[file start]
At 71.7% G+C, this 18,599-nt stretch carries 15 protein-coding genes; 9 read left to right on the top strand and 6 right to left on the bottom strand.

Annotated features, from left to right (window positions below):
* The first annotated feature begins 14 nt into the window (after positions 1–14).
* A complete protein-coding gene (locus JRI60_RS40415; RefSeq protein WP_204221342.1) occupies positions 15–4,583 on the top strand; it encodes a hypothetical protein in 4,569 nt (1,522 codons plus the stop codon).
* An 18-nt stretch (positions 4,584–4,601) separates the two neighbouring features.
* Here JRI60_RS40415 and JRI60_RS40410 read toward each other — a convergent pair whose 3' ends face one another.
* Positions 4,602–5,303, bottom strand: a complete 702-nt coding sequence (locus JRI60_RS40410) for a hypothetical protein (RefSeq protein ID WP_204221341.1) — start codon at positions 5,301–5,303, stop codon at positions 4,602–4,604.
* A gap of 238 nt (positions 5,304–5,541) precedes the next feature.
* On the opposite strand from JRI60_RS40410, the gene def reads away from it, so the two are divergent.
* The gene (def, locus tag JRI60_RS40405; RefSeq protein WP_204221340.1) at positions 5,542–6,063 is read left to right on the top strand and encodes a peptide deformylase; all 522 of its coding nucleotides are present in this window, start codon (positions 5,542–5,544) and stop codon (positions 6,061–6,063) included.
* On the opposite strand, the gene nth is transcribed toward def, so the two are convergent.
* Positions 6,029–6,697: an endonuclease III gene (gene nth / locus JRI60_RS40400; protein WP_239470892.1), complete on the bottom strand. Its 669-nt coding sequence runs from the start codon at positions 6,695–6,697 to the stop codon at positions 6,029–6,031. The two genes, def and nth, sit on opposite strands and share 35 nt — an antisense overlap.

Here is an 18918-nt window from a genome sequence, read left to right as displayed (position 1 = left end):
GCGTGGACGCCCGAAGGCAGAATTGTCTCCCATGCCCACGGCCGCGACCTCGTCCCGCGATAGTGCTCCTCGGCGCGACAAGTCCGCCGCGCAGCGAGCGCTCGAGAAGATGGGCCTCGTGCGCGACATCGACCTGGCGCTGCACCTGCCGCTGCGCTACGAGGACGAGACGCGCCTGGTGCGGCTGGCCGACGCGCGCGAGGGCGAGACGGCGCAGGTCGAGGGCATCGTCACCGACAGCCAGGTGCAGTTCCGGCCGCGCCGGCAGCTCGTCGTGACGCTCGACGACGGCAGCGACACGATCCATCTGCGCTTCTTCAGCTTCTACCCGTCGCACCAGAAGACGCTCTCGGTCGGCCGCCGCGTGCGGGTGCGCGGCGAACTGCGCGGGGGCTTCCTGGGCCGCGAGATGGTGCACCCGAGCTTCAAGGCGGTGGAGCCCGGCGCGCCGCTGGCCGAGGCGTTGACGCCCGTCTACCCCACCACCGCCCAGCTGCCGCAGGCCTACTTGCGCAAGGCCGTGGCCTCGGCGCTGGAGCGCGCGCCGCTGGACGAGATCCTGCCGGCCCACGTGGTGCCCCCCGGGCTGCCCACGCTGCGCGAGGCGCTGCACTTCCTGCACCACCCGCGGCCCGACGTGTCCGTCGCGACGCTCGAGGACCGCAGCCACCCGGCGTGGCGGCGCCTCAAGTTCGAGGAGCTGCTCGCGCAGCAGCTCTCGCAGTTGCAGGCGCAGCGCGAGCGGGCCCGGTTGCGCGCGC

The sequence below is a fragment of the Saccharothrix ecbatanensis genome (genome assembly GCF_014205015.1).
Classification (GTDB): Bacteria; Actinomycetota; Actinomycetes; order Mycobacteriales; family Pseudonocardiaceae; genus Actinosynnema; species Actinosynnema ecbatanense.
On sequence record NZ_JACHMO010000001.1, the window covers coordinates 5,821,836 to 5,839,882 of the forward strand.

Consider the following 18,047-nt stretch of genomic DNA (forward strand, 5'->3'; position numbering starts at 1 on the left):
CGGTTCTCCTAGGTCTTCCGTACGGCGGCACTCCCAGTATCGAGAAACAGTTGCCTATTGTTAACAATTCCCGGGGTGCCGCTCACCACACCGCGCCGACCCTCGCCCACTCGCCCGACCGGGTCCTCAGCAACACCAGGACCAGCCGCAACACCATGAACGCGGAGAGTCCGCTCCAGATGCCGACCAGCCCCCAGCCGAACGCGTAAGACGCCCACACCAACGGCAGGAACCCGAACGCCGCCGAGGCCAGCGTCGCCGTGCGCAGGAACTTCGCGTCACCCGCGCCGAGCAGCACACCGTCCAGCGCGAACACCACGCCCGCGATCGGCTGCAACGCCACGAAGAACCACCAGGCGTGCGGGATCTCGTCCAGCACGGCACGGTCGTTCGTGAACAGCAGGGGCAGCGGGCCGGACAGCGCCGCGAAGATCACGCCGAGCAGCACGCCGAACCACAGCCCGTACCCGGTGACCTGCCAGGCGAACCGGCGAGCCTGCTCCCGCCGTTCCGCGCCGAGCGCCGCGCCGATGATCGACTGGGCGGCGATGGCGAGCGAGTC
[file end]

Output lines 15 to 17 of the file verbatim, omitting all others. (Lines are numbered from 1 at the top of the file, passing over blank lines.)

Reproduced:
The sequence below is a fragment of the Saccharothrix ecbatanensis genome (genome assembly GCF_014205015.1).
Classification (GTDB): Bacteria; Actinomycetota; Actinomycetes; order Mycobacteriales; family Pseudonocardiaceae; genus Actinosynnema; species Actinosynnema ecbatanense.
On sequence record NZ_JACHMO010000001.1, the window covers coordinates 5,821,836 to 5,839,882 of the forward strand.